European Central Bank President Jean-Claude Trichet said Thursday that the euro should not be punished for Greece's problems. He asserted that the 16 euro zone countries would run a combined deficit smaller than those of the United States and Japan. But, given the record U.S. budget deficit projected by the Obama administration, that provided small solace to traders.
In the United States, investors began dumping stocks minutes after the opening bell and the major market indices stayed in negative territory all day. Commodity and energy stocks led the declines, which were the biggest in a single day this year. U.S. markets are now down for the year: The Standard & Poor's 500-stock index is down 4.7 percent, the Nasdaq Stock Market is down 6.3 percent and the Dow is down 4.1 percent. The slide spread to Asia on Friday, as Japan's benchmark Nikkei 225 average fell by as much as 2.6 percent in early trading.
"Global trading action is dominating the markets," said Fred Dickson, chief market strategist for the Davidson Co. "Concern about euro stability is right now the wild card."
The global panic eclipsed new domestic data that would probably have been welcomed as signs that that worst is over for the U.S. economy. Non-farm business productivity rose at an annual rate of 6.2 percent during the fourth quarter, the Bureau of Labor Statistics reported Thursday. The data also showed a 1 percent gain in the number of hours worked, the first rise since 2007.
In addition, new orders at factories jumped by a surprising 1 percent in December, marking the eighth time in nine months that orders have risen. The increase is also significant considering that inventories of durable goods have been dropping for the past year and were down 0.2 percent in December.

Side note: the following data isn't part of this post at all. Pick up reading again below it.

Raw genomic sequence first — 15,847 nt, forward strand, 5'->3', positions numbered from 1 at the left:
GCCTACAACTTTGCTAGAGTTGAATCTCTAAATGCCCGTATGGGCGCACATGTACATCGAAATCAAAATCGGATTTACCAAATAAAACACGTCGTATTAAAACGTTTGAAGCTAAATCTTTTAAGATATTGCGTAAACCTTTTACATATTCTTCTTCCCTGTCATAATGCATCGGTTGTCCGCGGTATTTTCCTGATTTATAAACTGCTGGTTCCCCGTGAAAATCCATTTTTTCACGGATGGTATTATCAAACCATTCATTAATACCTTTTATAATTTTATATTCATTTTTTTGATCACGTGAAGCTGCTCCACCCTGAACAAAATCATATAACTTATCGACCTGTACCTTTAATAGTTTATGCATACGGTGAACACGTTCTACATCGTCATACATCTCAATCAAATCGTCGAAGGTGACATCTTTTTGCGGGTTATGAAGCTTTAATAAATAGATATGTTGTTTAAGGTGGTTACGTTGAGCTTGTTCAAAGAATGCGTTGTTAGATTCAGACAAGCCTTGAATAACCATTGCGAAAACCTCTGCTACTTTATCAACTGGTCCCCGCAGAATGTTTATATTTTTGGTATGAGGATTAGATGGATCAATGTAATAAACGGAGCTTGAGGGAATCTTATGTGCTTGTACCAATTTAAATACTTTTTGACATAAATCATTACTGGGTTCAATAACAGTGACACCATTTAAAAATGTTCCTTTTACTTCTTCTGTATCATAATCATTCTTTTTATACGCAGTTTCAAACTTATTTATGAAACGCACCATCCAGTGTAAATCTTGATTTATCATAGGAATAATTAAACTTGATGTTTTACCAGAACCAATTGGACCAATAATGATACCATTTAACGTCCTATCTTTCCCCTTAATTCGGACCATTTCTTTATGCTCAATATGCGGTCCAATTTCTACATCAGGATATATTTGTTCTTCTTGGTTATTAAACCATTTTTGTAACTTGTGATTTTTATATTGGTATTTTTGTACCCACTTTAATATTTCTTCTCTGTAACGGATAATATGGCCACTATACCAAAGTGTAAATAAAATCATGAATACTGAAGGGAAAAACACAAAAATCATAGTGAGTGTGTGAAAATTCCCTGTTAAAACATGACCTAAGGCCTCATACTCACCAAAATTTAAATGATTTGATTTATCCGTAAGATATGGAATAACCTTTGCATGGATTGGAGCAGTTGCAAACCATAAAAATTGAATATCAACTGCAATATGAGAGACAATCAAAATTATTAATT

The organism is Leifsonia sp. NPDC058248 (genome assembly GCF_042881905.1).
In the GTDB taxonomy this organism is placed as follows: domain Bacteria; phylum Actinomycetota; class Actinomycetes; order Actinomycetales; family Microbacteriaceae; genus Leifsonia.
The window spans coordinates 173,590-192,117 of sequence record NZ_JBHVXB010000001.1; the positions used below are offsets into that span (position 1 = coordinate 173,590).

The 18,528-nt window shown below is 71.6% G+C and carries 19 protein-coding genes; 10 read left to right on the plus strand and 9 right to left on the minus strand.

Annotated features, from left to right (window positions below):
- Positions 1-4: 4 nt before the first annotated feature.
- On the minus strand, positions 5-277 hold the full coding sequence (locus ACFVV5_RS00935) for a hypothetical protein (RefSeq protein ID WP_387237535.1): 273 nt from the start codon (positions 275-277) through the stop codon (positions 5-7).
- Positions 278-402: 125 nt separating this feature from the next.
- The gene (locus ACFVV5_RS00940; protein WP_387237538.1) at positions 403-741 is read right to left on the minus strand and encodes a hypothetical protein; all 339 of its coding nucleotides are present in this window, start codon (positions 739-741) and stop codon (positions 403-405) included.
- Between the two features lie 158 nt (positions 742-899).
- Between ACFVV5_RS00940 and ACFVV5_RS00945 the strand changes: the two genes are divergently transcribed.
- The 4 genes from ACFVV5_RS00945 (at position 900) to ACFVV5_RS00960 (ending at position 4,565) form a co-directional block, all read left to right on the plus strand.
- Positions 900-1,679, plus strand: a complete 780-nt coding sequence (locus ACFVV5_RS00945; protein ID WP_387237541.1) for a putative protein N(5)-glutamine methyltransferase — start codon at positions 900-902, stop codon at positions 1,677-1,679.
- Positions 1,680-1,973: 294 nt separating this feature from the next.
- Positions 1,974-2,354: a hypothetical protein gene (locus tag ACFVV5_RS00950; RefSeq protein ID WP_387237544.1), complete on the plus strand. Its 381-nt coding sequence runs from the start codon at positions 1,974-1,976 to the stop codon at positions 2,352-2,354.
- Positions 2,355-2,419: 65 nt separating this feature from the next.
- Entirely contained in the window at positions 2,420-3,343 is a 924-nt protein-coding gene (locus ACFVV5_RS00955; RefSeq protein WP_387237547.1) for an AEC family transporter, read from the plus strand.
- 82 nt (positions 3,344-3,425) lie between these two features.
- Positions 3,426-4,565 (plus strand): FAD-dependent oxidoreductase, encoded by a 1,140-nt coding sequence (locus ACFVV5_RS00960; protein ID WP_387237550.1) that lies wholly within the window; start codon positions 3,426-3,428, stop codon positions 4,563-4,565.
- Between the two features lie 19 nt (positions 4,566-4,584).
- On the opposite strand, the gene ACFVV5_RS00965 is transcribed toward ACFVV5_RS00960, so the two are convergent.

"All of those things point directly toward recovery, but it's being overshadowed by this huge dark cloud of potential contagion in sovereign debt," said James Cox, managing partner at Harris Financial Group.
Consumers also provided a bright spot as about three dozen of the nation's biggest retailers reported better-than-expected results for January. Sales at established stores rose 3 percent last month, according to the International Council of Shopping Centers, a trade group. Apparel stores had a particularly strong month, rising 6.4 percent, the biggest increase since March 2007.
"The modest pickup in retail spending is persisting despite challenges ranging from income constraints to bad weather," said Frank Badillo, senior economist with consultant Kantar Retail.
But Badillo cautioned that the road to recovery will remain uneven as long as unemployment concerns persist. The Labor Department said initial claims reached 480,000 last week, up 8,000 from the previous week. On Friday, the agency is scheduled to release its much-anticipated monthly unemployment figures.
Senate Democrats said Thursday they hope to vote on a "jobs agenda" next week, including tax cuts for businesses that hire new workers and government funding for infrastructure projects.
The ideas that Democrats offered Thursday did not include the centerpiece of the administration's jobs plan: a $30 billion program to help small banks make loans to small businesses. Some senators are reluctant to end restrictions on banks that take federal money, aides said.
Staff writers Renae Merle and Binyamin Appelbaum contributed to this report.